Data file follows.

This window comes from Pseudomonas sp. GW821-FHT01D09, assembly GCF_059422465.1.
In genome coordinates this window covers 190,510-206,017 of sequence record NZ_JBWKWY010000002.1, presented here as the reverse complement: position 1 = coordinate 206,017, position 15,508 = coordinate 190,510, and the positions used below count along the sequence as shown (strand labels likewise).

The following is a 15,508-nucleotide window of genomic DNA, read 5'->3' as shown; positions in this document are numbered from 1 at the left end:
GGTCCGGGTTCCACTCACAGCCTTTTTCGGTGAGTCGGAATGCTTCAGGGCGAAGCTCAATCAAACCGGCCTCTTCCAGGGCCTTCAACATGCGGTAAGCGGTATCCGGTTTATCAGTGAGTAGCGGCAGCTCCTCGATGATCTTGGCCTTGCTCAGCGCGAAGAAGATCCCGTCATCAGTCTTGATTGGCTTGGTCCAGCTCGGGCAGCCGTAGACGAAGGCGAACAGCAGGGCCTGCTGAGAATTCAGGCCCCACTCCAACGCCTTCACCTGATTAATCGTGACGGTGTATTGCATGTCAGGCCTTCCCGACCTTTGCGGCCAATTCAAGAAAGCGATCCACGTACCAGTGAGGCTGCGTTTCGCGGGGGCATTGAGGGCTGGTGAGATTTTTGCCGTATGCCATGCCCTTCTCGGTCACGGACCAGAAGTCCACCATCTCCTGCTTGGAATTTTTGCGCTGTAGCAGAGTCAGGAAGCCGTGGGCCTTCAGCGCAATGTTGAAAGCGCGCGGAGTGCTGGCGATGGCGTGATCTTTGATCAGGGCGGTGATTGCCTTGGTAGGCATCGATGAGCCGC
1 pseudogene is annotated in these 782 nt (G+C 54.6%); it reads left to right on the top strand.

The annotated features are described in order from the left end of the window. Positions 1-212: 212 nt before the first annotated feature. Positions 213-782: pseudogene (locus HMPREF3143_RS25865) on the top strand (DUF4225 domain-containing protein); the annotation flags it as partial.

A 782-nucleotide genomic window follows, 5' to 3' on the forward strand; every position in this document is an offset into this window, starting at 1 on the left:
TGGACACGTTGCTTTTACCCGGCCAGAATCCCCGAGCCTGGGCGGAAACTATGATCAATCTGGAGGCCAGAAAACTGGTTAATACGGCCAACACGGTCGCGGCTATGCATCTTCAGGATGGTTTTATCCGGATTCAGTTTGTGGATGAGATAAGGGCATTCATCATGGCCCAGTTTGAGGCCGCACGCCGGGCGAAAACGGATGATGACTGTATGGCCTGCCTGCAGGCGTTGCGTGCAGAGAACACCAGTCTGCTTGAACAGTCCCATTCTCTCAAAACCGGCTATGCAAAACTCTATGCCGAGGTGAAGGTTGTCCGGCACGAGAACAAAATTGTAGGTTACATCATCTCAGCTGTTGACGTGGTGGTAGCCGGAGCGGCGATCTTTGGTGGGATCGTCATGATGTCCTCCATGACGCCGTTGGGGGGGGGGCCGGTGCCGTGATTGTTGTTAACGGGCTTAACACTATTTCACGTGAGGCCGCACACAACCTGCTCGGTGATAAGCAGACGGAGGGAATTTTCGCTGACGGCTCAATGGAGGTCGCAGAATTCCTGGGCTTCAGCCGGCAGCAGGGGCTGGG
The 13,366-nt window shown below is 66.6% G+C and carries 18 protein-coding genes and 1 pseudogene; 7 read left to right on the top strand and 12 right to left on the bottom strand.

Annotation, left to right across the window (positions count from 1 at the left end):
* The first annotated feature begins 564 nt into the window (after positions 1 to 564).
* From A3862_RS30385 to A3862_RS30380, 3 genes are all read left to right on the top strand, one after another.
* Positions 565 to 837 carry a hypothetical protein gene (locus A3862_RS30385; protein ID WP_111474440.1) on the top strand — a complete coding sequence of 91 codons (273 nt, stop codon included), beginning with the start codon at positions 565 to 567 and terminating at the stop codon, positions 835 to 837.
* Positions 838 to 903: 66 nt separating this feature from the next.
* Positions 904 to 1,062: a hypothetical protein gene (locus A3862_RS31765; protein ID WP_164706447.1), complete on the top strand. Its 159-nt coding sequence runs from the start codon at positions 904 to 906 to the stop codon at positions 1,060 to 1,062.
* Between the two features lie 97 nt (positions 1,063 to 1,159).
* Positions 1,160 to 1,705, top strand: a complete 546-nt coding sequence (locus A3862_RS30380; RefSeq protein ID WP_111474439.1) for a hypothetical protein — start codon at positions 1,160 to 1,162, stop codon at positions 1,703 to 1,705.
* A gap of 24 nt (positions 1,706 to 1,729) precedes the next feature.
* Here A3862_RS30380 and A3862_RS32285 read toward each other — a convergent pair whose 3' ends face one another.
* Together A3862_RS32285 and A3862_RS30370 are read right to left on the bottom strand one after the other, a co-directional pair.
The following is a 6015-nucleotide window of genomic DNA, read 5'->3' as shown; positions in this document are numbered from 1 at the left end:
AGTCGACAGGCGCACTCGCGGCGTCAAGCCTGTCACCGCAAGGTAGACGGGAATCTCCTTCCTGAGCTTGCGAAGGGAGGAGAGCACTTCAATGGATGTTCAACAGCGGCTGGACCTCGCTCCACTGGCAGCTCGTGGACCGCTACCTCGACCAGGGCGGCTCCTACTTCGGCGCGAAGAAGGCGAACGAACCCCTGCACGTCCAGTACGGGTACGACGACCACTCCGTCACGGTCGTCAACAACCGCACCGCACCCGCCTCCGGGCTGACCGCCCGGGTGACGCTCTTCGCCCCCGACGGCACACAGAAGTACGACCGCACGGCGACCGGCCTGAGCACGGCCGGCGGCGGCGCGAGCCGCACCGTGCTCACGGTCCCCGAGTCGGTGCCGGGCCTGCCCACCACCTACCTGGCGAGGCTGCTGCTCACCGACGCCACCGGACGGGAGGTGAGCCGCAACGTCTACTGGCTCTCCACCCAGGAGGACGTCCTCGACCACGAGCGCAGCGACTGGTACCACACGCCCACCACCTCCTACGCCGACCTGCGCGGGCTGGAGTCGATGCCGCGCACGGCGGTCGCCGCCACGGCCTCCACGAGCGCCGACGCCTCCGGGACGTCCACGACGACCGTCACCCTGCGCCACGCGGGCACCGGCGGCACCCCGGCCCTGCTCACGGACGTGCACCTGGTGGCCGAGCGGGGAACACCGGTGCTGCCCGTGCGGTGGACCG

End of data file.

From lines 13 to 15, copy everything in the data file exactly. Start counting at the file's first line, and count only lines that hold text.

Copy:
* Positions 565 to 837 carry a hypothetical protein gene (locus A3862_RS30385; protein ID WP_111474440.1) on the top strand — a complete coding sequence of 91 codons (273 nt, stop codon included), beginning with the start codon at positions 565 to 567 and terminating at the stop codon, positions 835 to 837.
* Positions 838 to 903: 66 nt separating this feature from the next.
* Positions 904 to 1,062: a hypothetical protein gene (locus A3862_RS31765; protein ID WP_164706447.1), complete on the top strand. Its 159-nt coding sequence runs from the start codon at positions 904 to 906 to the stop codon at positions 1,060 to 1,062.